Analysis

Why Jewish refugees are a hot topic again

By Nathan Jeffay, December 22, 2010

Israel's Foreign Ministry has begun a push to force the other Middle East refugees onto the international agenda and factor them into peace talks.

The United Nations estimates that, upon the creation of the state of Israel in 1948, 726,000 Palestinians became refugees. Meanwhile, Arab states displaced a large number of Jews. The advocacy organisation Justice for Jews from Arab Countries estimates the number at 856,000.

Two thirds moved to Israel but, strangely, Israel has done little to demand that they are compensated. So why is the Foreign Ministry taking up the issue now?

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Dictators: how to prop up your regime

By Emanuele Ottolenghi, December 22, 2010

Last week, Iran's president, Mahmoud Ahmadinejad, abruptly fired his foreign minister, Manouchehr Mottaki. Even by his low standards of etiquette, the event was unprecedented, leaving aghast even traditional supporters of the president.

Mottaki was visiting Senegal to mend relations in West Africa after Iranian weapons shipments had been seized in Gambia. The shipments were understood to have been the works of Iran's Revolutionary Guards (IRGC).

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Teflon Bibi turns crisis into uplift

By Nathan Jeffay, December 16, 2010

In the run up to last year's general election which made him prime minister, some pundits referred to Binyamin Netanyahu as "Teflon Netanyahu". That was to say, political and PR disasters did not seem to scathe him.

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The United Nations route to solving this impasse is fools' gold

By Robin Shepherd, December 16, 2010

It has been a mixed couple of weeks for the Palestinian Authority. With the breakdown of peace talks they have managed to land the blame where most of the world was only too ready to place it anyway: it's Israel's fault because of the settlements, and not theirs for their refusal to negotiate without pre-conditions.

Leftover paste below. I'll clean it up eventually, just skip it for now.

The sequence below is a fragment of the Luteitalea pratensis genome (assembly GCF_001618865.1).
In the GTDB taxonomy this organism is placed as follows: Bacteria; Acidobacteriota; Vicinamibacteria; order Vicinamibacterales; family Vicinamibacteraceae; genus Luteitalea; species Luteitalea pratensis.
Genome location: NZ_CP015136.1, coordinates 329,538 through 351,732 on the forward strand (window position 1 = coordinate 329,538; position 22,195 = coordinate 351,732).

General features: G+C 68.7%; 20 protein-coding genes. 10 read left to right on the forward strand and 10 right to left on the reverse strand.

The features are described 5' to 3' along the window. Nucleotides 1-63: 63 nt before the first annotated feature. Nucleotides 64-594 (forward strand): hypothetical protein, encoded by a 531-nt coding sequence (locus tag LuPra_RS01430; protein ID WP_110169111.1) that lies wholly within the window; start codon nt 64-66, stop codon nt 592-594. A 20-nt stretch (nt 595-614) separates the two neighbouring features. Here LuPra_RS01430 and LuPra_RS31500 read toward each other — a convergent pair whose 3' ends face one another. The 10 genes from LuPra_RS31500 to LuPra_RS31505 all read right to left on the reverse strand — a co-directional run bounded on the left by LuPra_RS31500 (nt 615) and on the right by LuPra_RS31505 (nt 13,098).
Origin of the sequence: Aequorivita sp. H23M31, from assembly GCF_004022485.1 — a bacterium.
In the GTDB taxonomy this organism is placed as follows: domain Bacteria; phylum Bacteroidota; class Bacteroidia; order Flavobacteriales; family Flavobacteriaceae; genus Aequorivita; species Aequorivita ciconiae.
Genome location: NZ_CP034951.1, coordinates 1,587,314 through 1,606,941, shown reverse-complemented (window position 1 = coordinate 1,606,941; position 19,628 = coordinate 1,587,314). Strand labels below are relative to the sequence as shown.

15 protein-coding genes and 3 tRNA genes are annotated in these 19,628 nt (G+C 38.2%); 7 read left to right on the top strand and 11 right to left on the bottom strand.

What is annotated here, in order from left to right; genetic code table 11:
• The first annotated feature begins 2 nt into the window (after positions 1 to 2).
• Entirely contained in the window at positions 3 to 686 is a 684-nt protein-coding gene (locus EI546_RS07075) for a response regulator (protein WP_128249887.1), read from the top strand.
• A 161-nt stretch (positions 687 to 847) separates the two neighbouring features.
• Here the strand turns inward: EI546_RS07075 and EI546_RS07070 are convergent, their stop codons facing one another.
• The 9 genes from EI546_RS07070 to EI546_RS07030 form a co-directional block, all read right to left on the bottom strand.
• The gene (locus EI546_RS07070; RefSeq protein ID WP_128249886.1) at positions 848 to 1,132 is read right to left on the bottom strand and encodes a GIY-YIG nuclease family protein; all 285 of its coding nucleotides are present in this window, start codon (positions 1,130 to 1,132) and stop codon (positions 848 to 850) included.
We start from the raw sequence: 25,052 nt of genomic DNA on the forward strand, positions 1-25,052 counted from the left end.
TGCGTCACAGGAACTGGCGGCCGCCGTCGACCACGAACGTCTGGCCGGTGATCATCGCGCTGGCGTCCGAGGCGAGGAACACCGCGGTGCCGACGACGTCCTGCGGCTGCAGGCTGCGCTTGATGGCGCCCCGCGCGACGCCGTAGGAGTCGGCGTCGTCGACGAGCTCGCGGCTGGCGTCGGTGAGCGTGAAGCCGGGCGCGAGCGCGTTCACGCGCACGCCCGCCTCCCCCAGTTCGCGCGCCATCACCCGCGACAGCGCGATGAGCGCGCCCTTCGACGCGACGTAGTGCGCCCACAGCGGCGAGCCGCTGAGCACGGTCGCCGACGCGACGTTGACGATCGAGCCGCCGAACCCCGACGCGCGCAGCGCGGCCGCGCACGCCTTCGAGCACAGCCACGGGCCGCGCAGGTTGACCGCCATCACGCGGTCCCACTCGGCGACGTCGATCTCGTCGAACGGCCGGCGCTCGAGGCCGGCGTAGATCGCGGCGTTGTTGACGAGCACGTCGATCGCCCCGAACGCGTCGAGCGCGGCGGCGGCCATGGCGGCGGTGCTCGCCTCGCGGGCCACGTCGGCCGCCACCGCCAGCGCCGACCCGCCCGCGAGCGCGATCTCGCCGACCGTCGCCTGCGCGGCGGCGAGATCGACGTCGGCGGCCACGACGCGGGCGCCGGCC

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This could be the end of Netanyahu's coalition

By Anshel Pfeffer, December 16, 2010

The press was invited on Wednesday afternoon to cover a meeting between Binyamin Netanyahu and IDF soldiers undergoing a military conversion course. An hour before the reception, the Prime Minister's Office changed its mind: the event would be closed to the media.

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Griffin cast aside by the newly violent

By Nick Lowles, December 16, 2010

Last Saturday British National Party leader Nick Griffin addressed his party's annual conference in Leicester. He promised a renewed political energy and increased militancy against radical Islam.

Despite his fighting talk, his words fell on deaf ears. Whereas once Griffin's hardline speech would have caused ripples in some sections of the media, he was now largely ignored.

While it would be wrong to dismiss the threat from the BNP, as the austerity measures should play into their hands, it is, for now, a sideshow.

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Do we need another?

By Geoffrey Paul, December 16, 2010

Do we really need another Chief Rabbi?

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US resolution to aid Holocaust survivors won't help

By Paul Berger, December 9, 2010

Finding a consensus in Washington is nothing short of miraculousthese days.

So it was noteworthy that a resolution to support care programmes for Holocaust survivors was approved by a unanimous 407-0 vote in the House of Representatives last week.

The resolution, which comes at
a time when North American organisations warn they have insufficient funds to care for survivors, was
lauded by members of the US-Jewish community.

But the absence of a single dissenting vote in the House underlines what little effect, in real terms, the resolution may have.

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Peace talks are failing and it's Obama's fault

By Anshel Pfeffer, December 9, 2010

Two weeks ago we were prophesying that a deal on a second freeze of settlement building and a return to direct talks between Israel and the Palestinian Authority was a matter of days away. But on Tuesday, the White House unofficially admitted that there was no hope for a settlement moratorium and that it would return to pursuing peace through indirect talks between the sides.

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If God sent the fire, he owes us firemen

By Geoffrey Paul, December 9, 2010

Citing halachah in support of outrageous religious discourse has long been a speciality of the former Sephardi Chief Rabbi of Israel, 90-year-old Ovadia Yosef, spiritual mentor of Shas, the strictly-Orthodox political party with 11 members in the Knesset and a major role in Binyamin Netanyahu's government coalition.

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